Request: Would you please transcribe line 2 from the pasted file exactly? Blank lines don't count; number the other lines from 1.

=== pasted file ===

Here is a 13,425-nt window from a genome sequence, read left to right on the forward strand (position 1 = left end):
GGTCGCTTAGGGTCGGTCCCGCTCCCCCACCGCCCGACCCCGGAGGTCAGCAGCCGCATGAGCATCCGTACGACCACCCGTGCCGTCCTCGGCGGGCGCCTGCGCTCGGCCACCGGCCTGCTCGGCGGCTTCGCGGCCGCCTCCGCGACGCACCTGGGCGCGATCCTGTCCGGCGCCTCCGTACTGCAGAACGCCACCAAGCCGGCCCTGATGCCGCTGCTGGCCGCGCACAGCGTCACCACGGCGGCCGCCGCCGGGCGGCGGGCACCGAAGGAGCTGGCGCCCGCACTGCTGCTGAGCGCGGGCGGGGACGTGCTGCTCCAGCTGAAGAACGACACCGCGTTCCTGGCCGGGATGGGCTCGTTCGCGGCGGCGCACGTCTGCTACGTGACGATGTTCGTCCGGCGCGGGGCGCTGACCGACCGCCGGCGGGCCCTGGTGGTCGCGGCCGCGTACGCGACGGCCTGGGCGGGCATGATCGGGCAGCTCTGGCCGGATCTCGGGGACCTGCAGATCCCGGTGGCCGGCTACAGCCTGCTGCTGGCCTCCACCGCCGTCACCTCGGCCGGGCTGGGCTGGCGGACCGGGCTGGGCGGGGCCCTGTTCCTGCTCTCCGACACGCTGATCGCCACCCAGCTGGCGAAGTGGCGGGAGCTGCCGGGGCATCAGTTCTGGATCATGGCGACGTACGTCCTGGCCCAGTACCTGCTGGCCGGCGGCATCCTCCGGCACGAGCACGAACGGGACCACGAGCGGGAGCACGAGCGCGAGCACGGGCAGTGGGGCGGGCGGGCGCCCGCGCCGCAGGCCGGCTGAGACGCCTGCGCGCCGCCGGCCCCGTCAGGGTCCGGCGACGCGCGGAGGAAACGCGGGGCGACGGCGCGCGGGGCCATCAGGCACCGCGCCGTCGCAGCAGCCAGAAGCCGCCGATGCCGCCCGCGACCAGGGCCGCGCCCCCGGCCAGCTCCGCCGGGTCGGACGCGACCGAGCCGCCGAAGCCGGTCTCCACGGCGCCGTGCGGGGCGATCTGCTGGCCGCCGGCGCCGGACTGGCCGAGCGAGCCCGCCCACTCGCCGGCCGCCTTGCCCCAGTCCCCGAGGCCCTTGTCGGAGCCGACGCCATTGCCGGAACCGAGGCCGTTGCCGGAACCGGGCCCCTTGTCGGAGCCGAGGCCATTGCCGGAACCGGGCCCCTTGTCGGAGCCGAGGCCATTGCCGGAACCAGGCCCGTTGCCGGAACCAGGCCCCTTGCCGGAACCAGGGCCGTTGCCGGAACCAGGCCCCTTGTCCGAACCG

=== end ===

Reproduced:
GGTCGCTTAGGGTCGGTCCCGCTCCCCCACCGCCCGACCCCGGAGGTCAGCAGCCGCATGAGCATCCGTACGACCACCCGTGCCGTCCTCGGCGGGCGCCTGCGCTCGGCCACCGGCCTGCTCGGCGGCTTCGCGGCCGCCTCCGCGACGCACCTGGGCGCGATCCTGTCCGGCGCCTCCGTACTGCAGAACGCCACCAAGCCGGCCCTGATGCCGCTGCTGGCCGCGCACAGCGTCACCACGGCGGCCGCCGCCGGGCGGCGGGCACCGAAGGAGCTGGCGCCCGCACTGCTGCTGAGCGCGGGCGGGGACGTGCTGCTCCAGCTGAAGAACGACACCGCGTTCCTGGCCGGGATGGGCTCGTTCGCGGCGGCGCACGTCTGCTACGTGACGATGTTCGTCCGGCGCGGGGCGCTGACCGACCGCCGGCGGGCCCTGGTGGTCGCGGCCGCGTACGCGACGGCCTGGGCGGGCATGATCGGGCAGCTCTGGCCGGATCTCGGGGACCTGCAGATCCCGGTGGCCGGCTACAGCCTGCTGCTGGCCTCCACCGCCGTCACCTCGGCCGGGCTGGGCTGGCGGACCGGGCTGGGCGGGGCCCTGTTCCTGCTCTCCGACACGCTGATCGCCACCCAGCTGGCGAAGTGGCGGGAGCTGCCGGGGCATCAGTTCTGGATCATGGCGACGTACGTCCTGGCCCAGTACCTGCTGGCCGGCGGCATCCTCCGGCACGAGCACGAACGGGACCACGAGCGGGAGCACGAGCGCGAGCACGGGCAGTGGGGCGGGCGGGCGCCCGCGCCGCAGGCCGGCTGAGACGCCTGCGCGCCGCCGGCCCCGTCAGGGTCCGGCGACGCGCGGAGGAAACGCGGGGCGACGGCGCGCGGGGCCATCAGGCACCGCGCCGTCGCAGCAGCCAGAAGCCGCCGATGCCGCCCGCGACCAGGGCCGCGCCCCCGGCCAGCTCCGCCGGGTCGGACGCGACCGAGCCGCCGAAGCCGGTCTCCACGGCGCCGTGCGGGGCGATCTGCTGGCCGCCGGCGCCGGACTGGCCGAGCGAGCCCGCCCACTCGCCGGCCGCCTTGCCCCAGTCCCCGAGGCCCTTGTCGGAGCCGACGCCATTGCCGGAACCGAGGCCGTTGCCGGAACCGGGCCCCTTGTCGGAGCCGAGGCCATTGCCGGAACCGGGCCCCTTGTCGGAGCCGAGGCCATTGCCGGAACCAGGCCCGTTGCCGGAACCAGGCCCCTTGCCGGAACCAGGGCCGTTGCCGGAACCAGGCCCCTTGTCCGAACCG